as did Wales, with Leave getting 52.5% of the vote and Remain 47.5%. 

Scotland and Northern Ireland both backed staying in the EU. 

Scotland backed Remain by 62% to 38%, while 55.8% in 

Northern Ireland voted Remain and 44.2% Leave.

Today's piece is full of emotion and depth.  It is contributed by Michele Armstrong, the MD of Acorn Principle Plus, which she established in 2003. Michele is a mindfulness specialist and Head of Coaching for Mindful Talent, which established a working partnership with Acorn earlier this year. Michelle is passionate about coaching and the need for ethics and standards. She was appointed Head of the Association for Coaching Scotland in 2004. She demonstrates an impressive drive for personal growth and learning - she studied for a BA in Community Education at The University of Edinburgh, in the early 1990s, and since then has attained an MSc in Neuroscience of Leadership from Middlesex University and a further MSc in Mindfulness (graduating this year) from the University of Aberdeen. Michele is based in Edinburgh. Prior to founding her own business, Michelle was an Executive Coach for the Buccleugh Estates. As a child I spent every summer in Scotland and the stretch of the river Nith on which I fished (and in which I occasionally swam) was next to some of the Buccleuch lands - amazing countryside and passionate people working to ensure sustainable economic development for the individuals who worked on, and the communities living near and engaging with, the natural resources. Hard not to be well-grounded after the experience of being with people working to ensure the continuity of beautiful, sustainable environments. You can follow Michelle on Twitter, her handle is @micheleatacorn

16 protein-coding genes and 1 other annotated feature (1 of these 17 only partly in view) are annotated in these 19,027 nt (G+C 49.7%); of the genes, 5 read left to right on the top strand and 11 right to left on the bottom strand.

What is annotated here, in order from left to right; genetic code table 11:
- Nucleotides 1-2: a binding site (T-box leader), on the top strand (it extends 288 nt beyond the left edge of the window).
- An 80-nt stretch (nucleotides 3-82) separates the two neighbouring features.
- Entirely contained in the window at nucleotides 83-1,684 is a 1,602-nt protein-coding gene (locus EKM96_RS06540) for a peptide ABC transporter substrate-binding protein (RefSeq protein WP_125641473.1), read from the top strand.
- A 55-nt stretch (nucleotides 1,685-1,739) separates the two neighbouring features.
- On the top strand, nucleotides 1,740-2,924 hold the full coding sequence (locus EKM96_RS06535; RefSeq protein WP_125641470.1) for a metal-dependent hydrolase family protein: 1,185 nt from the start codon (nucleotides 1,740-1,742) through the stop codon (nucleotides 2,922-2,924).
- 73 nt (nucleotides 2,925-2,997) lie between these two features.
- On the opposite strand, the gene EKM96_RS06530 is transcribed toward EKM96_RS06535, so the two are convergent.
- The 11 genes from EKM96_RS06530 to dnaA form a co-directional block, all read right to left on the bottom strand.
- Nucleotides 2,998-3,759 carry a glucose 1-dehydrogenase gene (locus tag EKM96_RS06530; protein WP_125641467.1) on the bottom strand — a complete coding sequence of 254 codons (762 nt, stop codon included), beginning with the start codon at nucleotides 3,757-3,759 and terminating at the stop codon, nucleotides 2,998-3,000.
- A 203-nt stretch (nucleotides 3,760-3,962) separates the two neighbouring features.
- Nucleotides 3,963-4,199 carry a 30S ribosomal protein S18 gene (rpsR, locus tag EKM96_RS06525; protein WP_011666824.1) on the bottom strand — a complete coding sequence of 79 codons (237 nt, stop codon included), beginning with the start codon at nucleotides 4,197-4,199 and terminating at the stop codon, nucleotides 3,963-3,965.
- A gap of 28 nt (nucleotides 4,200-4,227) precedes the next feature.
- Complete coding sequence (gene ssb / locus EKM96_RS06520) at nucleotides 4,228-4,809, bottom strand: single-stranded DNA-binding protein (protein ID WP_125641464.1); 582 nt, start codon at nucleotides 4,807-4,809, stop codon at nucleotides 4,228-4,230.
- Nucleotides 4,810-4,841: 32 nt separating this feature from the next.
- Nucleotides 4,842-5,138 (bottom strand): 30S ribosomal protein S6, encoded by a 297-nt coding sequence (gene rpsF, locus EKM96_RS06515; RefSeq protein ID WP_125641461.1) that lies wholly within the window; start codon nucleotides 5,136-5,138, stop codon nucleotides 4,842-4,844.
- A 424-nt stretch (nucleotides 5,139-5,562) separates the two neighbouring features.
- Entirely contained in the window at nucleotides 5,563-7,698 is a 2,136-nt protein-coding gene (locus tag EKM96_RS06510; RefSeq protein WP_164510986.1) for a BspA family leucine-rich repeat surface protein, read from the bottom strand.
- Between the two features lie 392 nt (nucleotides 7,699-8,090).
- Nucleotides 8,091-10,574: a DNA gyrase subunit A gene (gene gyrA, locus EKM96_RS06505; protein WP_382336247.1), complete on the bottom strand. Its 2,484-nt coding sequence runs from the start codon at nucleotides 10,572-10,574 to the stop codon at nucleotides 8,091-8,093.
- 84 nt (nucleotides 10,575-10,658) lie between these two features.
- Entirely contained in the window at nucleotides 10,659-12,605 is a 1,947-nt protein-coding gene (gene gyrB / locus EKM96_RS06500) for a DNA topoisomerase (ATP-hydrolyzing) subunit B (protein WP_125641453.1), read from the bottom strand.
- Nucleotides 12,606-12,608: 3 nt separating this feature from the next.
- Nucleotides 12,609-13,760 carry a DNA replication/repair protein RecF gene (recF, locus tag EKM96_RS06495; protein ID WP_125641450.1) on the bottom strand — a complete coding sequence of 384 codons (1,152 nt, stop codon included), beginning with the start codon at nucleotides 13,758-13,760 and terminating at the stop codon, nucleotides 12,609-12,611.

As you will see from her following words, Michelle has a large heart and considerable resilience. When not helping and supporting others, Michelle is a keen amateur gardener. She likes seeing things grow. It is a pleasure having her as the second contributor of this year's Advent Blog series. 


In considering the theme of #Advent Blogs 2016 – Heights, Hearts & Hollows, my mind was filled with so many thoughts I wanted to share under each of these topics. I spent a few days sitting with my mind full of ideas, then started to get all my thoughts out onto paper by journaling freely, until the story began to emerge. At times words would pour out in a flood and confuse my senses; at other times I would stare at a blank page in the way I imagine Ted Hughes might have done as he waited for his Thought Fox to appear.

The following poem by Rumi (and other poems I find inspiring) let me view my experiences from a different position; a place from which I could look back on the hollows (instead of from within) and upwards and onwards to new heights – enjoying the promise of things to come.

The Guesthouse

This being human is a guest house

Every morning a new arrival.

A joy, a depression, a meanness,

some momentary awareness comes
as an unexpected visitor.
Welcome and entertain them all!
Even if they are a crowd of sorrows,
who violently sweep your house
empty of its furniture,
still treat each guest honourably.